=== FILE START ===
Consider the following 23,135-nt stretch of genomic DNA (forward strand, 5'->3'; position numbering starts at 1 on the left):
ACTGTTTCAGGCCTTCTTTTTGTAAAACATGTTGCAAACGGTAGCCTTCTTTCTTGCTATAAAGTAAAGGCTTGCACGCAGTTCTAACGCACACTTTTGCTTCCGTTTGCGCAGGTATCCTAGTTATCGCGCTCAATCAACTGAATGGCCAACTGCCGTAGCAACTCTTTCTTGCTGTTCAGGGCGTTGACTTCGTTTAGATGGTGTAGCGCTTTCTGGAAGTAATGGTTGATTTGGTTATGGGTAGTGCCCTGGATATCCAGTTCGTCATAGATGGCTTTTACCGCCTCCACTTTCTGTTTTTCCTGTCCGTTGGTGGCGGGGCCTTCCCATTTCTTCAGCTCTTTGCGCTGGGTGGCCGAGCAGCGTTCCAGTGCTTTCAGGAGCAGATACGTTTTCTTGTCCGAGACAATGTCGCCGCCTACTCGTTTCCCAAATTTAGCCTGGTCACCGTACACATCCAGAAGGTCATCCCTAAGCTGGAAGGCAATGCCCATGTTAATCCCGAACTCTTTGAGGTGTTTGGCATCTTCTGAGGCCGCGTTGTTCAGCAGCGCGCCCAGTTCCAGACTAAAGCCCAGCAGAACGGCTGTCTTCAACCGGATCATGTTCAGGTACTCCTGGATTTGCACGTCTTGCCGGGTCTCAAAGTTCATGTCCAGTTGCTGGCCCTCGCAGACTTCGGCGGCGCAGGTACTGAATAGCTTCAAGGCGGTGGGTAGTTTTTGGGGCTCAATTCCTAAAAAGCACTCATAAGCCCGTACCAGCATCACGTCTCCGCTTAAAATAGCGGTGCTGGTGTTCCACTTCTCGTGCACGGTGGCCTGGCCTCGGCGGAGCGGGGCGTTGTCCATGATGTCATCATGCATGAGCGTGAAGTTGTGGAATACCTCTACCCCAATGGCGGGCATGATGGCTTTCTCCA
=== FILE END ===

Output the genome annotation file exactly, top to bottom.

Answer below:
Consider the following 23,135-nt stretch of genomic DNA (forward strand, 5'->3'; position numbering starts at 1 on the left):
ACTGTTTCAGGCCTTCTTTTTGTAAAACATGTTGCAAACGGTAGCCTTCTTTCTTGCTATAAAGTAAAGGCTTGCACGCAGTTCTAACGCACACTTTTGCTTCCGTTTGCGCAGGTATCCTAGTTATCGCGCTCAATCAACTGAATGGCCAACTGCCGTAGCAACTCTTTCTTGCTGTTCAGGGCGTTGACTTCGTTTAGATGGTGTAGCGCTTTCTGGAAGTAATGGTTGATTTGGTTATGGGTAGTGCCCTGGATATCCAGTTCGTCATAGATGGCTTTTACCGCCTCCACTTTCTGTTTTTCCTGTCCGTTGGTGGCGGGGCCTTCCCATTTCTTCAGCTCTTTGCGCTGGGTGGCCGAGCAGCGTTCCAGTGCTTTCAGGAGCAGATACGTTTTCTTGTCCGAGACAATGTCGCCGCCTACTCGTTTCCCAAATTTAGCCTGGTCACCGTACACATCCAGAAGGTCATCCCTAAGCTGGAAGGCAATGCCCATGTTAATCCCGAACTCTTTGAGGTGTTTGGCATCTTCTGAGGCCGCGTTGTTCAGCAGCGCGCCCAGTTCCAGACTAAAGCCCAGCAGAACGGCTGTCTTCAACCGGATCATGTTCAGGTACTCCTGGATTTGCACGTCTTGCCGGGTCTCAAAGTTCATGTCCAGTTGCTGGCCCTCGCAGACTTCGGCGGCGCAGGTACTGAATAGCTTCAAGGCGGTGGGTAGTTTTTGGGGCTCAATTCCTAAAAAGCACTCATAAGCCCGTACCAGCATCACGTCTCCGCTTAAAATAGCGGTGCTGGTGTTCCACTTCTCGTGCACGGTGGCCTGGCCTCGGCGGAGCGGGGCGTTGTCCATGATGTCATCATGCATGAGCGTGAAGTTGTGGAATACCTCTACCCCAATGGCGGGCATGATGGCTTTCTCCA